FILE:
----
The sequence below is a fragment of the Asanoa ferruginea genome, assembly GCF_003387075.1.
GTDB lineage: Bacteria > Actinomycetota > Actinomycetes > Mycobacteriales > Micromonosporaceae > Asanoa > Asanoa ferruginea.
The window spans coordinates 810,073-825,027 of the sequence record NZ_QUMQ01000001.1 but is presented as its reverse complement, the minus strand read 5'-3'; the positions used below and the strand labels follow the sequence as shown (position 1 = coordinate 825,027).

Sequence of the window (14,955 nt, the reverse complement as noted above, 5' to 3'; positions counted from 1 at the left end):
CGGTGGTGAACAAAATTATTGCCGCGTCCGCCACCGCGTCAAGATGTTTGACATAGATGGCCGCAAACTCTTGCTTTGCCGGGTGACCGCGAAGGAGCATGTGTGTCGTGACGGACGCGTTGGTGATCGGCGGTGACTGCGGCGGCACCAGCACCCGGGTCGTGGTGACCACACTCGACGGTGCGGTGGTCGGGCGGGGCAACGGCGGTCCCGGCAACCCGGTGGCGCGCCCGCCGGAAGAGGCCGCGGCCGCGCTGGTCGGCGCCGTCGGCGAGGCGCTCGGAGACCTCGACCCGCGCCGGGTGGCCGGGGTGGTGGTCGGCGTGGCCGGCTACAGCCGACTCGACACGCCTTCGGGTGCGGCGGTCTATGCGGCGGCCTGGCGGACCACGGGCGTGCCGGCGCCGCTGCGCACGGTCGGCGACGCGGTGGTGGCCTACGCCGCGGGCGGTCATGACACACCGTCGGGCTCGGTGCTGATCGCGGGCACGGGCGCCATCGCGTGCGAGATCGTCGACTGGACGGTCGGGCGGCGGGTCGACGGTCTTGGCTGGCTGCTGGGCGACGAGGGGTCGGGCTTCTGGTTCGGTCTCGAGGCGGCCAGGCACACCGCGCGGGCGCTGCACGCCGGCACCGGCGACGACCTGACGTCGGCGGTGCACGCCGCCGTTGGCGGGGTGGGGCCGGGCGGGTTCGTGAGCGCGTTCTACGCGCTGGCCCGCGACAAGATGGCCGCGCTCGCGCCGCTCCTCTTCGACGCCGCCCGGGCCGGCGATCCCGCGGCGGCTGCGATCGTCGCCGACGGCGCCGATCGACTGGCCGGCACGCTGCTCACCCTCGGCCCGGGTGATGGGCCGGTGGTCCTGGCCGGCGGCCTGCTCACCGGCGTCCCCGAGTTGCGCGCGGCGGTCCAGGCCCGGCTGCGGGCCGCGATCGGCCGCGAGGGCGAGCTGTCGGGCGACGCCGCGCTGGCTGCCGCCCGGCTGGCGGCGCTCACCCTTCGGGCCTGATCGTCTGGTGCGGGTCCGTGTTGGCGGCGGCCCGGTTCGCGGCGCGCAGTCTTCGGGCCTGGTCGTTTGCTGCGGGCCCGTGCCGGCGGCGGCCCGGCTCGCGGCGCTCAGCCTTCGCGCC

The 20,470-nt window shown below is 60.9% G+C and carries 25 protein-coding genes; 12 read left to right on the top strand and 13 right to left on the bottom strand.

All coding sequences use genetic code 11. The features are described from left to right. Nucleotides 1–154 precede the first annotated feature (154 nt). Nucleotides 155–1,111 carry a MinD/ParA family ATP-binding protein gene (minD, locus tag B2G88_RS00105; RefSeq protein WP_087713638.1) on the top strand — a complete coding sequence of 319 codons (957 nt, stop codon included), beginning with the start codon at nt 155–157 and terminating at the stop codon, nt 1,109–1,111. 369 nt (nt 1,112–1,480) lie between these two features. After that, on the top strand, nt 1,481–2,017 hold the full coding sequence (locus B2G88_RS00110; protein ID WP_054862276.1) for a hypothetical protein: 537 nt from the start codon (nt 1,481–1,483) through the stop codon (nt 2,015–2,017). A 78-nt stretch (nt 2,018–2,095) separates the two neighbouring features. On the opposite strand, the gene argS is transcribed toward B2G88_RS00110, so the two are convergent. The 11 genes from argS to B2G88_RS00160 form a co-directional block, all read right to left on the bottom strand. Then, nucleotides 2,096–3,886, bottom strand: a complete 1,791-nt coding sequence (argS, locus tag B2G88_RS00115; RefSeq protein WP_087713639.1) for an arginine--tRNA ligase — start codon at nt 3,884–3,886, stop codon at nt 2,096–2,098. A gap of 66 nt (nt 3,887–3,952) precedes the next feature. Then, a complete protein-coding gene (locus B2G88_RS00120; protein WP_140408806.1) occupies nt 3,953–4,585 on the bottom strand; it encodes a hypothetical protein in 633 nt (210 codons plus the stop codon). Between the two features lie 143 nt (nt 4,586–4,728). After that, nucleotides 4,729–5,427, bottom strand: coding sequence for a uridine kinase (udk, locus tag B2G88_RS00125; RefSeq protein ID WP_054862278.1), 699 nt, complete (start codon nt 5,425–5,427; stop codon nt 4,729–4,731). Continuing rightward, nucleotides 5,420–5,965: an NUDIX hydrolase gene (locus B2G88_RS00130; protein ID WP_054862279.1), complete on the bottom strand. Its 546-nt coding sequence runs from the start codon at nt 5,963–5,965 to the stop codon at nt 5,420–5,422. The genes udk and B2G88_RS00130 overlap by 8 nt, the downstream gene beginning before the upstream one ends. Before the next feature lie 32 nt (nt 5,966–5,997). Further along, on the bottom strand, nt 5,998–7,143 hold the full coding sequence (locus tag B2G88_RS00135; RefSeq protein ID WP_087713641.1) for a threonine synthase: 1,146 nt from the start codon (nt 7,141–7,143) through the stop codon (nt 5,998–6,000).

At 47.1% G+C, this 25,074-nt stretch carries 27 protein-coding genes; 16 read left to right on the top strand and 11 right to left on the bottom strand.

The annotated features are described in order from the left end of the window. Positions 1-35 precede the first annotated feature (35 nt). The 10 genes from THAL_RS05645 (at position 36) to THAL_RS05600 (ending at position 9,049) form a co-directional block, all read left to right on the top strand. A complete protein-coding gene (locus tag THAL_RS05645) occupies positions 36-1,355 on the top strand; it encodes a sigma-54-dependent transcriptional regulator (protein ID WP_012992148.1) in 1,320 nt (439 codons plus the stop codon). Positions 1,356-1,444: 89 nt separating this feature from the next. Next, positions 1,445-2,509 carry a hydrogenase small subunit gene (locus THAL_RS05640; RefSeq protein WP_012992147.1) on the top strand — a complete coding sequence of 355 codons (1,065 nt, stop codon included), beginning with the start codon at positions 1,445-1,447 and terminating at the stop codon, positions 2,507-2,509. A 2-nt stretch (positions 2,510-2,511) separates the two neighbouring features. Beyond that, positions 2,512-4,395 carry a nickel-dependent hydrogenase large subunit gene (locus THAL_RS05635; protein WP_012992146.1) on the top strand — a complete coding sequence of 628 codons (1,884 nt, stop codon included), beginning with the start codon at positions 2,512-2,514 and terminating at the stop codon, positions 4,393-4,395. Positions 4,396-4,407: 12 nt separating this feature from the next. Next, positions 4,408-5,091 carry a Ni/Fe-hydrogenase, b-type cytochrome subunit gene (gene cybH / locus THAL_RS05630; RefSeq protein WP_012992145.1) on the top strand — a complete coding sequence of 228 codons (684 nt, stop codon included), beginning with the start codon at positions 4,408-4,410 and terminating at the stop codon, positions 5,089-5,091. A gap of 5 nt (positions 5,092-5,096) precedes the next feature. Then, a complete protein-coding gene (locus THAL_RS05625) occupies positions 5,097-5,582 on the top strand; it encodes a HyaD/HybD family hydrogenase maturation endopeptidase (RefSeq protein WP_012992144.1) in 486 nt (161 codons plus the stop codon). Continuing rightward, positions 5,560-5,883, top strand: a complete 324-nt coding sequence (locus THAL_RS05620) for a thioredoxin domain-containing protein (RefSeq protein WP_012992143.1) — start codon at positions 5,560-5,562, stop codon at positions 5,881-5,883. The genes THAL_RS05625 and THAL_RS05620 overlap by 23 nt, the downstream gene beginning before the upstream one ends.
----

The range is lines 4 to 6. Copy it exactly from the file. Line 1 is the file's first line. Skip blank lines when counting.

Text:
Sequence of the window (14,955 nt, the reverse complement as noted above, 5' to 3'; positions counted from 1 at the left end):
CGGTGGTGAACAAAATTATTGCCGCGTCCGCCACCGCGTCAAGATGTTTGACATAGATGGCCGCAAACTCTTGCTTTGCCGGGTGACCGCGAAGGAGCATGTGTGTCGTGACGGACGCGTTGGTGATCGGCGGTGACTGCGGCGGCACCAGCACCCGGGTCGTGGTGACCACACTCGACGGTGCGGTGGTCGGGCGGGGCAACGGCGGTCCCGGCAACCCGGTGGCGCGCCCGCCGGAAGAGGCCGCGGCCGCGCTGGTCGGCGCCGTCGGCGAGGCGCTCGGAGACCTCGACCCGCGCCGGGTGGCCGGGGTGGTGGTCGGCGTGGCCGGCTACAGCCGACTCGACACGCCTTCGGGTGCGGCGGTCTATGCGGCGGCCTGGCGGACCACGGGCGTGCCGGCGCCGCTGCGCACGGTCGGCGACGCGGTGGTGGCCTACGCCGCGGGCGGTCATGACACACCGTCGGGCTCGGTGCTGATCGCGGGCACGGGCGCCATCGCGTGCGAGATCGTCGACTGGACGGTCGGGCGGCGGGTCGACGGTCTTGGCTGGCTGCTGGGCGACGAGGGGTCGGGCTTCTGGTTCGGTCTCGAGGCGGCCAGGCACACCGCGCGGGCGCTGCACGCCGGCACCGGCGACGACCTGACGTCGGCGGTGCACGCCGCCGTTGGCGGGGTGGGGCCGGGCGGGTTCGTGAGCGCGTTCTACGCGCTGGCCCGCGACAAGATGGCCGCGCTCGCGCCGCTCCTCTTCGACGCCGCCCGGGCCGGCGATCCCGCGGCGGCTGCGATCGTCGCCGACGGCGCCGATCGACTGGCCGGCACGCTGCTCACCCTCGGCCCGGGTGATGGGCCGGTGGTCCTGGCCGGCGGCCTGCTCACCGGCGTCCCCGAGTTGCGCGCGGCGGTCCAGGCCCGGCTGCGGGCCGCGATCGGCCGCGAGGGCGAGCTGTCGGGCGACGCCGCGCTGGCTGCCGCCCGGCTGGCGGCGCTCACCCTTCGGGCCTGATCGTCTGGTGCGGGTCCGTGTTGGCGGCGGCCCGGTTCGCGGCGCGCAGTCTTCGGGCCTGGTCGTTTGCTGCGGGCCCGTGCCGGCGGCGGCCCGGCTCGCGGCGCTCAGCCTTCGCGCC

The 20,470-nt window shown below is 60.9% G+C and carries 25 protein-coding genes; 12 read left to right on the top strand and 13 right to left on the bottom strand.